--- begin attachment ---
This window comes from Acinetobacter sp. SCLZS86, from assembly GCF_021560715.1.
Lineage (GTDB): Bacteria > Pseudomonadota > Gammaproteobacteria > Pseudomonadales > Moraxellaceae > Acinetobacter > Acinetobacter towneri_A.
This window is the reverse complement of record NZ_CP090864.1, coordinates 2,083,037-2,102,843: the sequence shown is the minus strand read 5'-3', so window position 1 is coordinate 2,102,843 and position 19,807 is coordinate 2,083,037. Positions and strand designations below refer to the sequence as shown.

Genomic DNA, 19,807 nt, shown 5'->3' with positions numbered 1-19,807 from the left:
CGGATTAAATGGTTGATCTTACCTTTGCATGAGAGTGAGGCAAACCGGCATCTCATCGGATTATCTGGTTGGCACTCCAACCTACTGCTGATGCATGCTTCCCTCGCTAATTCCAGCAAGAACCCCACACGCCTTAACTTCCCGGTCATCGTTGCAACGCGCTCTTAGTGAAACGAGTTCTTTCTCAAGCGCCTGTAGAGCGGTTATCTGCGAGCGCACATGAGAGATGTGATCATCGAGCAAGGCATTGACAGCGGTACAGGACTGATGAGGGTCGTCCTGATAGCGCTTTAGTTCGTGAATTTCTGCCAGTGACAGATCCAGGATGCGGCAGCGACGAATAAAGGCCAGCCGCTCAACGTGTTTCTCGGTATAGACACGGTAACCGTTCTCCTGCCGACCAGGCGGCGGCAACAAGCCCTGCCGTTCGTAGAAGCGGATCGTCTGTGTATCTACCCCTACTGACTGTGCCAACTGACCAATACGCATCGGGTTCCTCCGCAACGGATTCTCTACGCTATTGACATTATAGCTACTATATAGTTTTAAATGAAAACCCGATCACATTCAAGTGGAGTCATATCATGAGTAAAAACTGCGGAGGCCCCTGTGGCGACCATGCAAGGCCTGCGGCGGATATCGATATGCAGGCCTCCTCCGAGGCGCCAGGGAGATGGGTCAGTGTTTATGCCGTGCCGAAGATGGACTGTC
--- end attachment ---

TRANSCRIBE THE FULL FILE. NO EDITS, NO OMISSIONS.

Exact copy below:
This window comes from Acinetobacter sp. SCLZS86, from assembly GCF_021560715.1.
Lineage (GTDB): Bacteria > Pseudomonadota > Gammaproteobacteria > Pseudomonadales > Moraxellaceae > Acinetobacter > Acinetobacter towneri_A.
This window is the reverse complement of record NZ_CP090864.1, coordinates 2,083,037-2,102,843: the sequence shown is the minus strand read 5'-3', so window position 1 is coordinate 2,102,843 and position 19,807 is coordinate 2,083,037. Positions and strand designations below refer to the sequence as shown.

Genomic DNA, 19,807 nt, shown 5'->3' with positions numbered 1-19,807 from the left:
CGGATTAAATGGTTGATCTTACCTTTGCATGAGAGTGAGGCAAACCGGCATCTCATCGGATTATCTGGTTGGCACTCCAACCTACTGCTGATGCATGCTTCCCTCGCTAATTCCAGCAAGAACCCCACACGCCTTAACTTCCCGGTCATCGTTGCAACGCGCTCTTAGTGAAACGAGTTCTTTCTCAAGCGCCTGTAGAGCGGTTATCTGCGAGCGCACATGAGAGATGTGATCATCGAGCAAGGCATTGACAGCGGTACAGGACTGATGAGGGTCGTCCTGATAGCGCTTTAGTTCGTGAATTTCTGCCAGTGACAGATCCAGGATGCGGCAGCGACGAATAAAGGCCAGCCGCTCAACGTGTTTCTCGGTATAGACACGGTAACCGTTCTCCTGCCGACCAGGCGGCGGCAACAAGCCCTGCCGTTCGTAGAAGCGGATCGTCTGTGTATCTACCCCTACTGACTGTGCCAACTGACCAATACGCATCGGGTTCCTCCGCAACGGATTCTCTACGCTATTGACATTATAGCTACTATATAGTTTTAAATGAAAACCCGATCACATTCAAGTGGAGTCATATCATGAGTAAAAACTGCGGAGGCCCCTGTGGCGACCATGCAAGGCCTGCGGCGGATATCGATATGCAGGCCTCCTCCGAGGCGCCAGGGAGATGGGTCAGTGTTTATGCCGTGCCGAAGATGGACTGTC